A Life and Death Career: Plymouth HFS Chair Works Both Ends of Health Spectrum

Posted by on October 31, 2011


Carrie Rowell has been the health fitness chair at the Minnesota School of Business-Plymouth since 2006. Along with teaching students how to improve lives through exercise, fitness and diet, her 21-year career as a licensed mortician puts her much closer to death.

“Life is short no matter how you look at it,” Rowell said. “That’s how I got into the health fitness end of things. I realized if I didn’t get myself healthy and fit and strong, I wouldn’t last as a mortician. I’ve seen a lot of death that was senseless because people weren’t conscientious of what they were doing in their lives. They could have avoided a lot of issues.”

Rowell’s route to mortuary sciences was unconventional, in that her family had never worked in the funeral services – a commonality in the field.

“I found myself jobless and pregnant, and had to go back…to get a different degree that would allow me to afford being a single parent,” Rowell said. “After taking a skill assessment at the University of Minnesota, I found that I would be suited for law school or in health care. After looking at the options on those results, mortuary science was there, and I thought, cool!”

Rowell is licensed to both serve as a funeral director and embalmer, but carries the title of mortician. She is on call every other weekend and the scope of her work includes consulting with the family, embalming, dressing, cosmetic work, running the funeral, after care with the family and selling grave markers and headstones.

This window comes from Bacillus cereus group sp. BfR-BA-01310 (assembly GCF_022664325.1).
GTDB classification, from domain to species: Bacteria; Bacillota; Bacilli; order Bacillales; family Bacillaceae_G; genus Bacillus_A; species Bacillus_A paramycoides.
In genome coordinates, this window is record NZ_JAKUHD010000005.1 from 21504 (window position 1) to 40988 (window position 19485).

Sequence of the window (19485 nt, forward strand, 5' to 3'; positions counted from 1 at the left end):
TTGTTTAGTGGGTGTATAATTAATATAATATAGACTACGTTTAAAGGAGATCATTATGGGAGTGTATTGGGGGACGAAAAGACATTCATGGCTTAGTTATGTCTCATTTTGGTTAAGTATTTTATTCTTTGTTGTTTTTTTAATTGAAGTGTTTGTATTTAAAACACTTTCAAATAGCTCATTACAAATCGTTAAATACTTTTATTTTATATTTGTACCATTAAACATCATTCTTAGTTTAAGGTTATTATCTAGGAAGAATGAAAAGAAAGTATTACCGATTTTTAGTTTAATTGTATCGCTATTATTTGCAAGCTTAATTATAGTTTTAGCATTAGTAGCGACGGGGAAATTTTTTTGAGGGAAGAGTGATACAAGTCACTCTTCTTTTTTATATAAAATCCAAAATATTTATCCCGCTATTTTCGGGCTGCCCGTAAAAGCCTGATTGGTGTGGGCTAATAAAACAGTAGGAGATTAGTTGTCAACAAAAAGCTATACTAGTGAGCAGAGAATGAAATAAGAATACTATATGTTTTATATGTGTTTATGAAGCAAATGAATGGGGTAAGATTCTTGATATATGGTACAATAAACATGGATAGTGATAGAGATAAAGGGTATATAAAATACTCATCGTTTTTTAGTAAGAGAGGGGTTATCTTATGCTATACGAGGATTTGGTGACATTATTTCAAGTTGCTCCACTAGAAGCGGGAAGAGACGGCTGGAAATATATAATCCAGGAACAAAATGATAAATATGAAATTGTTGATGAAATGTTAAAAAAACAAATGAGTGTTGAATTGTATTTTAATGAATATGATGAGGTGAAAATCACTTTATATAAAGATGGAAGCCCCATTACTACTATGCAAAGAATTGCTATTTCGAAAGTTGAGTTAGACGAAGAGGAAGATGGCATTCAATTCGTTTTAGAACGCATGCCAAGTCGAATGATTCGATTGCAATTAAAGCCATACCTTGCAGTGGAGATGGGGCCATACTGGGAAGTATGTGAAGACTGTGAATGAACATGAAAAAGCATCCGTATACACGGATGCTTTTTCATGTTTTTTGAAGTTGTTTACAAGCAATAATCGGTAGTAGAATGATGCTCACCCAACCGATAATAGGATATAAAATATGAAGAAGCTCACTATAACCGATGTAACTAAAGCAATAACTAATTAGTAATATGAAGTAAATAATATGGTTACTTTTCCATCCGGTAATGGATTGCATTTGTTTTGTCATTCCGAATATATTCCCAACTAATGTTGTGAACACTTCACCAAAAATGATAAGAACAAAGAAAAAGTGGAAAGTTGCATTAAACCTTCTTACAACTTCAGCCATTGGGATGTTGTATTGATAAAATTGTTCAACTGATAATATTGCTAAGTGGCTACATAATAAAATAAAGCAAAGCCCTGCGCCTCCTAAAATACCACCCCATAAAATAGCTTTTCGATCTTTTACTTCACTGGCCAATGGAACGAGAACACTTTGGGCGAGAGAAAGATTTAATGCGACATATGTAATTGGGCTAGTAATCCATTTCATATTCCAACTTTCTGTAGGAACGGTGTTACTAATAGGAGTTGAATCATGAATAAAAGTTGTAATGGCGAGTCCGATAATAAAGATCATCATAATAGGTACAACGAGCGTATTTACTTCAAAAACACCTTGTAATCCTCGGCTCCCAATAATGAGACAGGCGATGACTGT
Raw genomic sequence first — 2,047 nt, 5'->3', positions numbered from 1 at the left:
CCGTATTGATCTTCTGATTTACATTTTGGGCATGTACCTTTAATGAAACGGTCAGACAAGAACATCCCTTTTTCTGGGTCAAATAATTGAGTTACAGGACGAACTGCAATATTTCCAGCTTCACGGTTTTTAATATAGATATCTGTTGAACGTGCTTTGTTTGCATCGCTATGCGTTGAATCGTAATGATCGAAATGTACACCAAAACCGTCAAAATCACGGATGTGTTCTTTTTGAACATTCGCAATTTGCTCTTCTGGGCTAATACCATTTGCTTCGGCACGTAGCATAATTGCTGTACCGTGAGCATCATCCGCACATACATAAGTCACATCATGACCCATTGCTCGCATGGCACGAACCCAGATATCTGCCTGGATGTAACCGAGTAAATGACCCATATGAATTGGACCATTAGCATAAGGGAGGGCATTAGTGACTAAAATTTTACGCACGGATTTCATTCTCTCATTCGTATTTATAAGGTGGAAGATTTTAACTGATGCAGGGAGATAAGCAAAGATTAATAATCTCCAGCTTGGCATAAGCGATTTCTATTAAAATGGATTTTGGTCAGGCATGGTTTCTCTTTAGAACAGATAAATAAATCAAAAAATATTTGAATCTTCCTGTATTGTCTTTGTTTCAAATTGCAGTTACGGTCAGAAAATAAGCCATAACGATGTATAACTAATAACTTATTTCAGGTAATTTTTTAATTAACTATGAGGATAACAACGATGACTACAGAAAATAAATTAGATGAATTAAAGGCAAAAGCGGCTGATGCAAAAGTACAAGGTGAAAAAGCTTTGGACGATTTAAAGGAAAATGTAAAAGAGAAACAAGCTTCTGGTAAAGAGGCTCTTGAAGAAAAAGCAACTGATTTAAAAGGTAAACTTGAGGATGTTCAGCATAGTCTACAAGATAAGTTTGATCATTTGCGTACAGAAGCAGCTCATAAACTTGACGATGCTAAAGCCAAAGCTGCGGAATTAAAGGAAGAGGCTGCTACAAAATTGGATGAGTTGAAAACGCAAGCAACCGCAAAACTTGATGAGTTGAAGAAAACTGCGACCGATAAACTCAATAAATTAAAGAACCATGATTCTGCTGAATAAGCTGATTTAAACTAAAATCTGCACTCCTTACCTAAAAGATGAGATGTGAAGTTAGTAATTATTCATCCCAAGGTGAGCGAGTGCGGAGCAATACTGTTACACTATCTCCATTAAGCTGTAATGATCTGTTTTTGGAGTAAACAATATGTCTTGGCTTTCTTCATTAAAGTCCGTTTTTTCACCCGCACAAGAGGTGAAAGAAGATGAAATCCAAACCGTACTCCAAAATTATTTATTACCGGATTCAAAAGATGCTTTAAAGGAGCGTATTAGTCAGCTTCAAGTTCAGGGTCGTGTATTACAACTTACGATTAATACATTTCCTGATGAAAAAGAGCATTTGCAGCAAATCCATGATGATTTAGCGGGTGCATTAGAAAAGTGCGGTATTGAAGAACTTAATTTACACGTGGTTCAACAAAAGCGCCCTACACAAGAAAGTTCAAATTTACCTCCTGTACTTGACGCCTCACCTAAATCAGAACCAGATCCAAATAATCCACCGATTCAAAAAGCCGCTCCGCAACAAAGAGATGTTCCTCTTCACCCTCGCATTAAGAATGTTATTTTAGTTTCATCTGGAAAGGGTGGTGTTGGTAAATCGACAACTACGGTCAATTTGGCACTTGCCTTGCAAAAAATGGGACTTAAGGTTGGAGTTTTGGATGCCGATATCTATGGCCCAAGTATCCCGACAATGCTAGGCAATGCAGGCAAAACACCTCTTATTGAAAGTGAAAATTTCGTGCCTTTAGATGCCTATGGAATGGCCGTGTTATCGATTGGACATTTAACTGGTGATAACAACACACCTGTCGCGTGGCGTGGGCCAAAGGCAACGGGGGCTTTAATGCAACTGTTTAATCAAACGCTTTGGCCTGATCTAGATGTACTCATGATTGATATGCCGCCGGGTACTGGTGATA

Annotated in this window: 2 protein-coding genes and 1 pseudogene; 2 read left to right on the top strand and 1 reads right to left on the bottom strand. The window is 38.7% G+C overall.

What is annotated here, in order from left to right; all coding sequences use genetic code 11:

“The first time you [embalm a body] really want to know what the person was like” Rowell said of the embalming process. “That’s part of [mortuary science] school: it desensitizes you to the fact that it actually was a person. You get to know the body in a pretty intimate way. Nobody gets to hide from the embalmer.”

Rowell said that it took her awhile to feel 100% comfortable in her work, and there are still occurrences when her job is especially tough.

“The only time it bothers me is when I see my children’s current age, or anybody my age,” Rowell said. “That brings home your own mortality, but I think that’s the easier aspect of funeral service.”

Longevity in the field takes a unique mindset according to Rowell. A very unique sense of humor helps to mask the many bad days.

“It’s all about finding a healthy way to channel the bad. There is a lot of alcohol and drug abuse in funeral services. You can’t take things to seriously or you just won’t last,” Rowell said.

After 21 years, there isn’t too much that bothers Rowell. In that time there has been only one body that has bothered her.

“The strangest thing that has happened was about 10-to-12 years ago,” Rowell said. “I had this little old lady on the embalming table at about 3 or 3:30 in the morning and I swore she crossed her ankles when she was on the table. I don’t think she actually did, but that was probably the weirdest thing that has happened.”

Rowell often is kidded about straddling the fence on life and death, but says that her dual career has helped give her perspective on the full circle of life.

“I get kidded  a lot for being on both ends of the spectrum,” Rowell said. “But the thing is that I know firsthand when you take your health and wellness for granted, what it does to you later on. And we truly die by how we live.”


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